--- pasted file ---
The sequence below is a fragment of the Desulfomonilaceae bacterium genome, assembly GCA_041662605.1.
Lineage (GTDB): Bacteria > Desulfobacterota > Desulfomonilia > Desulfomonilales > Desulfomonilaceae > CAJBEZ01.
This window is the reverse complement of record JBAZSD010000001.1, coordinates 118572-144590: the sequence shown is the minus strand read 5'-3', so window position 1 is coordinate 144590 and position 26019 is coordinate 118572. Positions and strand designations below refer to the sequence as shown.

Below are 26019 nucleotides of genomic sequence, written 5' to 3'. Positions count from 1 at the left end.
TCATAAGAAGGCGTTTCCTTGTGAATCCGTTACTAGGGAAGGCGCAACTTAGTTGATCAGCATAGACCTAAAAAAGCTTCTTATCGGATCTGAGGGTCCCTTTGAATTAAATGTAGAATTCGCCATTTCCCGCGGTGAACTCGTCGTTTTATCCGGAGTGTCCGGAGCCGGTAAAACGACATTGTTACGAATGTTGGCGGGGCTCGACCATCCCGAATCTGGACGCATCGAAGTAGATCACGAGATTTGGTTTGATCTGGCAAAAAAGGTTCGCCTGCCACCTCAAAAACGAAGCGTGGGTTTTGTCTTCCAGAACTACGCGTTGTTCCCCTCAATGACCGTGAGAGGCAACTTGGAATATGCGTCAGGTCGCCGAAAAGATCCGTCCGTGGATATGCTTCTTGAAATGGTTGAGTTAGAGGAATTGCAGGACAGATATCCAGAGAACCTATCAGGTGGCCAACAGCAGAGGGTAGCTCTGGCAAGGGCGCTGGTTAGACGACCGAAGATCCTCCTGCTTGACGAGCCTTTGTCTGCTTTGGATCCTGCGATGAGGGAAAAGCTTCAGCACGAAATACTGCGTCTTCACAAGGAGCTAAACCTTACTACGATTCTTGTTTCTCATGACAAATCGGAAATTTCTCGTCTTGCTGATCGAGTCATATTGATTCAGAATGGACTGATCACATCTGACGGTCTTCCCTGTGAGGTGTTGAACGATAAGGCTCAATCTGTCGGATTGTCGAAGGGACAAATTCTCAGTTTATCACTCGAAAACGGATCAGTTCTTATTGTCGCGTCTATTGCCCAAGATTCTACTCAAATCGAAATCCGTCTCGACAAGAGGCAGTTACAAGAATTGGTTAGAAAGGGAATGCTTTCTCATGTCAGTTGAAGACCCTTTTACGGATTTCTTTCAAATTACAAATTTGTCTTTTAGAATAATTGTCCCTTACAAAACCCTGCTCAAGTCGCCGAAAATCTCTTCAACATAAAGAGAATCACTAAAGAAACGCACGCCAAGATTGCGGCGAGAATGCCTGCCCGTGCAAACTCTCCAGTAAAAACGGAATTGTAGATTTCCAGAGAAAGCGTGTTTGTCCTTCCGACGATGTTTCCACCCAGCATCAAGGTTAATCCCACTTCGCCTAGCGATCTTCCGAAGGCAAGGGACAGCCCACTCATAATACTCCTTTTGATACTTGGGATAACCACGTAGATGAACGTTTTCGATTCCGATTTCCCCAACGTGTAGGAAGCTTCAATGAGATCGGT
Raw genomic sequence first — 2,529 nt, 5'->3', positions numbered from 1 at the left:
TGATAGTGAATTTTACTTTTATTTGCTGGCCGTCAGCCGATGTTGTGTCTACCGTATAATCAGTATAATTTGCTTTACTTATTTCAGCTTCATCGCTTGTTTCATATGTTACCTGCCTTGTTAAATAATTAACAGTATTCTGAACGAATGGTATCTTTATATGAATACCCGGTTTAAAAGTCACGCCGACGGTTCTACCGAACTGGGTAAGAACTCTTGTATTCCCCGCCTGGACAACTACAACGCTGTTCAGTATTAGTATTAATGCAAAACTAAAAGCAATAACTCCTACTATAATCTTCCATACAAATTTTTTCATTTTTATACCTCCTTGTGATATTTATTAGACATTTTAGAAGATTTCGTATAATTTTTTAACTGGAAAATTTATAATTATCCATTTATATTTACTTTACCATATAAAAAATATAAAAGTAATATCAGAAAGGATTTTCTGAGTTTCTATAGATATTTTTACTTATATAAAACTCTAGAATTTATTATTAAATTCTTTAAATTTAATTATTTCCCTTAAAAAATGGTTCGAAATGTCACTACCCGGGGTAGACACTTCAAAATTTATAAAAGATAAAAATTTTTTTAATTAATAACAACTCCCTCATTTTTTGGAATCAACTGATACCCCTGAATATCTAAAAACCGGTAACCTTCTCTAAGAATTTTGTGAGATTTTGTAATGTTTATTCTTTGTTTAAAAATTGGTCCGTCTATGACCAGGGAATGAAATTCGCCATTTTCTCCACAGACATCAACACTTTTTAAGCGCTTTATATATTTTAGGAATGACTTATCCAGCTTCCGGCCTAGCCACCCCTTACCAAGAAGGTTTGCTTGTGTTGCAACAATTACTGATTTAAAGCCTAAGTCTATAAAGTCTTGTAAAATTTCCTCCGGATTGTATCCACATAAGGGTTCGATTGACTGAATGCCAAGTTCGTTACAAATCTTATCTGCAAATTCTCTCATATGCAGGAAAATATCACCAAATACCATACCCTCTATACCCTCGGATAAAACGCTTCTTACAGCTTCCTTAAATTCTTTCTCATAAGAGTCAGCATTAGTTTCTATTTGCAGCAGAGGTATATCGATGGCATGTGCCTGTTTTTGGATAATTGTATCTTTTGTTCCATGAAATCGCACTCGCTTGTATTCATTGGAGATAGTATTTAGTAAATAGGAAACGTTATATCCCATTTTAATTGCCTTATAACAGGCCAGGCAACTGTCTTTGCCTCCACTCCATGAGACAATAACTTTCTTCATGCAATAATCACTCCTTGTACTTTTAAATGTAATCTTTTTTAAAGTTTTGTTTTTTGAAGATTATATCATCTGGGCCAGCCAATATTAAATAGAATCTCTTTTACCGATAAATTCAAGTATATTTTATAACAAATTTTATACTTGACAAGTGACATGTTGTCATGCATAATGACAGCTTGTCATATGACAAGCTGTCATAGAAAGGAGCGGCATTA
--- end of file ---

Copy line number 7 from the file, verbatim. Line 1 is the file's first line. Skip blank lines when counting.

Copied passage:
TGATAGTGAATTTTACTTTTATTTGCTGGCCGTCAGCCGATGTTGTGTCTACCGTATAATCAGTATAATTTGCTTTACTTATTTCAGCTTCATCGCTTGTTTCATATGTTACCTGCCTTGTTAAATAATTAACAGTATTCTGAACGAATGGTATCTTTATATGAATACCCGGTTTAAAAGTCACGCCGACGGTTCTACCGAACTGGGTAAGAACTCTTGTATTCCCCGCCTGGACAACTACAACGCTGTTCAGTATTAGTATTAATGCAAAACTAAAAGCAATAACTCCTACTATAATCTTCCATACAAATTTTTTCATTTTTATACCTCCTTGTGATATTTATTAGACATTTTAGAAGATTTCGTATAATTTTTTAACTGGAAAATTTATAATTATCCATTTATATTTACTTTACCATATAAAAAATATAAAAGTAATATCAGAAAGGATTTTCTGAGTTTCTATAGATATTTTTACTTATATAAAACTCTAGAATTTATTATTAAATTCTTTAAATTTAATTATTTCCCTTAAAAAATGGTTCGAAATGTCACTACCCGGGGTAGACACTTCAAAATTTATAAAAGATAAAAATTTTTTTAATTAATAACAACTCCCTCATTTTTTGGAATCAACTGATACCCCTGAATATCTAAAAACCGGTAACCTTCTCTAAGAATTTTGTGAGATTTTGTAATGTTTATTCTTTGTTTAAAAATTGGTCCGTCTATGACCAGGGAATGAAATTCGCCATTTTCTCCACAGACATCAACACTTTTTAAGCGCTTTATATATTTTAGGAATGACTTATCCAGCTTCCGGCCTAGCCACCCCTTACCAAGAAGGTTTGCTTGTGTTGCAACAATTACTGATTTAAAGCCTAAGTCTATAAAGTCTTGTAAAATTTCCTCCGGATTGTATCCACATAAGGGTTCGATTGACTGAATGCCAAGTTCGTTACAAATCTTATCTGCAAATTCTCTCATATGCAGGAAAATATCACCAAATACCATACCCTCTATACCCTCGGATAAAACGCTTCTTACAGCTTCCTTAAATTCTTTCTCATAAGAGTCAGCATTAGTTTCTATTTGCAGCAGAGGTATATCGATGGCATGTGCCTGTTTTTGGATAATTGTATCTTTTGTTCCATGAAATCGCACTCGCTTGTATTCATTGGAGATAGTATTTAGTAAATAGGAAACGTTATATCCCATTTTAATTGCCTTATAACAGGCCAGGCAACTGTCTTTGCCTCCACTCCATGAGACAATAACTTTCTTCATGCAATAATCACTCCTTGTACTTTTAAATGTAATCTTTTTTAAAGTTTTGTTTTTTGAAGATTATATCATCTGGGCCAGCCAATATTAAATAGAATCTCTTTTACCGATAAATTCAAGTATATTTTATAACAAATTTTATACTTGACAAGTGACATGTTGTCATGCATAATGACAGCTTGTCATATGACAAGCTGTCATAGAAAGGAGCGGCATTA